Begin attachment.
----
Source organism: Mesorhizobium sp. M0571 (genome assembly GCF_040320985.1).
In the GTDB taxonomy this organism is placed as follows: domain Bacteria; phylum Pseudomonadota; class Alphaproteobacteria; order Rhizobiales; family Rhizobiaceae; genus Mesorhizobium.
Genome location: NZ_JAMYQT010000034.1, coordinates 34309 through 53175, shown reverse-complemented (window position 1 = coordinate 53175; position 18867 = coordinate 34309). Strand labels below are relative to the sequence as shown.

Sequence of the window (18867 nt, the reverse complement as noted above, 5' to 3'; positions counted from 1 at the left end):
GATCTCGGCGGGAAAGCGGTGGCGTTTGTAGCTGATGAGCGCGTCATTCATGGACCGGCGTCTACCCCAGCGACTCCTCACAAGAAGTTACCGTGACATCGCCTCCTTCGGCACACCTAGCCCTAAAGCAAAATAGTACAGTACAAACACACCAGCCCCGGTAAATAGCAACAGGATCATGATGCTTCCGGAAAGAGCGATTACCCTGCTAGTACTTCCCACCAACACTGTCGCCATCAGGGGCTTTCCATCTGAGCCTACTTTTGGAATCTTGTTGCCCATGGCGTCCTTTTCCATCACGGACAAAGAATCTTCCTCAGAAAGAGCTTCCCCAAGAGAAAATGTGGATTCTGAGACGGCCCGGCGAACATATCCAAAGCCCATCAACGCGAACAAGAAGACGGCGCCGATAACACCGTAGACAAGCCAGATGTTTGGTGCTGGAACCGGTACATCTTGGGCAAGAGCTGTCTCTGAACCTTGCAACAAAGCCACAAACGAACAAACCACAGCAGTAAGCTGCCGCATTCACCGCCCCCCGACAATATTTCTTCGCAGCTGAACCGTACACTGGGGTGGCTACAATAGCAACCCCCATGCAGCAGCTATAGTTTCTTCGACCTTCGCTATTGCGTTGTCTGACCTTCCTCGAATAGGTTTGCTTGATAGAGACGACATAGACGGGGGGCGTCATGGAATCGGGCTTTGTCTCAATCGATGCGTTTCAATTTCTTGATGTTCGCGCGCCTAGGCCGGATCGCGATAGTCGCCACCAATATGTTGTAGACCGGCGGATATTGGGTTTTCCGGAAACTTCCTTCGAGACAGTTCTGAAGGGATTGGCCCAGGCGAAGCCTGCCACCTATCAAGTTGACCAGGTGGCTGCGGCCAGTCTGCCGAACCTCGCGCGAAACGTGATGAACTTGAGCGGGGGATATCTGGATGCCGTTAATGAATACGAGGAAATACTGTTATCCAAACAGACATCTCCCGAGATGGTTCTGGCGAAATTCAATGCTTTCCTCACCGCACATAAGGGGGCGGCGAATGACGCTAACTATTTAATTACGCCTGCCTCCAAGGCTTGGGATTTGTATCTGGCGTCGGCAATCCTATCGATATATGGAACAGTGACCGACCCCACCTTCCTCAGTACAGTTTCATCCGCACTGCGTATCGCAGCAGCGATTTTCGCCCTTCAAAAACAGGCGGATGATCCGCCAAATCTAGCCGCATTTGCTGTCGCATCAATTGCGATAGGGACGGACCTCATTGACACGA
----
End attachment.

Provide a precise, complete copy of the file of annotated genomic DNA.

Source organism: Mesorhizobium sp. M0571 (genome assembly GCF_040320985.1).
In the GTDB taxonomy this organism is placed as follows: domain Bacteria; phylum Pseudomonadota; class Alphaproteobacteria; order Rhizobiales; family Rhizobiaceae; genus Mesorhizobium.
Genome location: NZ_JAMYQT010000034.1, coordinates 34309 through 53175, shown reverse-complemented (window position 1 = coordinate 53175; position 18867 = coordinate 34309). Strand labels below are relative to the sequence as shown.

Sequence of the window (18867 nt, the reverse complement as noted above, 5' to 3'; positions counted from 1 at the left end):
GATCTCGGCGGGAAAGCGGTGGCGTTTGTAGCTGATGAGCGCGTCATTCATGGACCGGCGTCTACCCCAGCGACTCCTCACAAGAAGTTACCGTGACATCGCCTCCTTCGGCACACCTAGCCCTAAAGCAAAATAGTACAGTACAAACACACCAGCCCCGGTAAATAGCAACAGGATCATGATGCTTCCGGAAAGAGCGATTACCCTGCTAGTACTTCCCACCAACACTGTCGCCATCAGGGGCTTTCCATCTGAGCCTACTTTTGGAATCTTGTTGCCCATGGCGTCCTTTTCCATCACGGACAAAGAATCTTCCTCAGAAAGAGCTTCCCCAAGAGAAAATGTGGATTCTGAGACGGCCCGGCGAACATATCCAAAGCCCATCAACGCGAACAAGAAGACGGCGCCGATAACACCGTAGACAAGCCAGATGTTTGGTGCTGGAACCGGTACATCTTGGGCAAGAGCTGTCTCTGAACCTTGCAACAAAGCCACAAACGAACAAACCACAGCAGTAAGCTGCCGCATTCACCGCCCCCCGACAATATTTCTTCGCAGCTGAACCGTACACTGGGGTGGCTACAATAGCAACCCCCATGCAGCAGCTATAGTTTCTTCGACCTTCGCTATTGCGTTGTCTGACCTTCCTCGAATAGGTTTGCTTGATAGAGACGACATAGACGGGGGGCGTCATGGAATCGGGCTTTGTCTCAATCGATGCGTTTCAATTTCTTGATGTTCGCGCGCCTAGGCCGGATCGCGATAGTCGCCACCAATATGTTGTAGACCGGCGGATATTGGGTTTTCCGGAAACTTCCTTCGAGACAGTTCTGAAGGGATTGGCCCAGGCGAAGCCTGCCACCTATCAAGTTGACCAGGTGGCTGCGGCCAGTCTGCCGAACCTCGCGCGAAACGTGATGAACTTGAGCGGGGGATATCTGGATGCCGTTAATGAATACGAGGAAATACTGTTATCCAAACAGACATCTCCCGAGATGGTTCTGGCGAAATTCAATGCTTTCCTCACCGCACATAAGGGGGCGGCGAATGACGCTAACTATTTAATTACGCCTGCCTCCAAGGCTTGGGATTTGTATCTGGCGTCGGCAATCCTATCGATATATGGAACAGTGACCGACCCCACCTTCCTCAGTACAGTTTCATCCGCACTGCGTATCGCAGCAGCGATTTTCGCCCTTCAAAAACAGGCGGATGATCCGCCAAATCTAGCCGCATTTGCTGTCGCATCAATTGCGATAGGGACGGACCTCATTGACACGA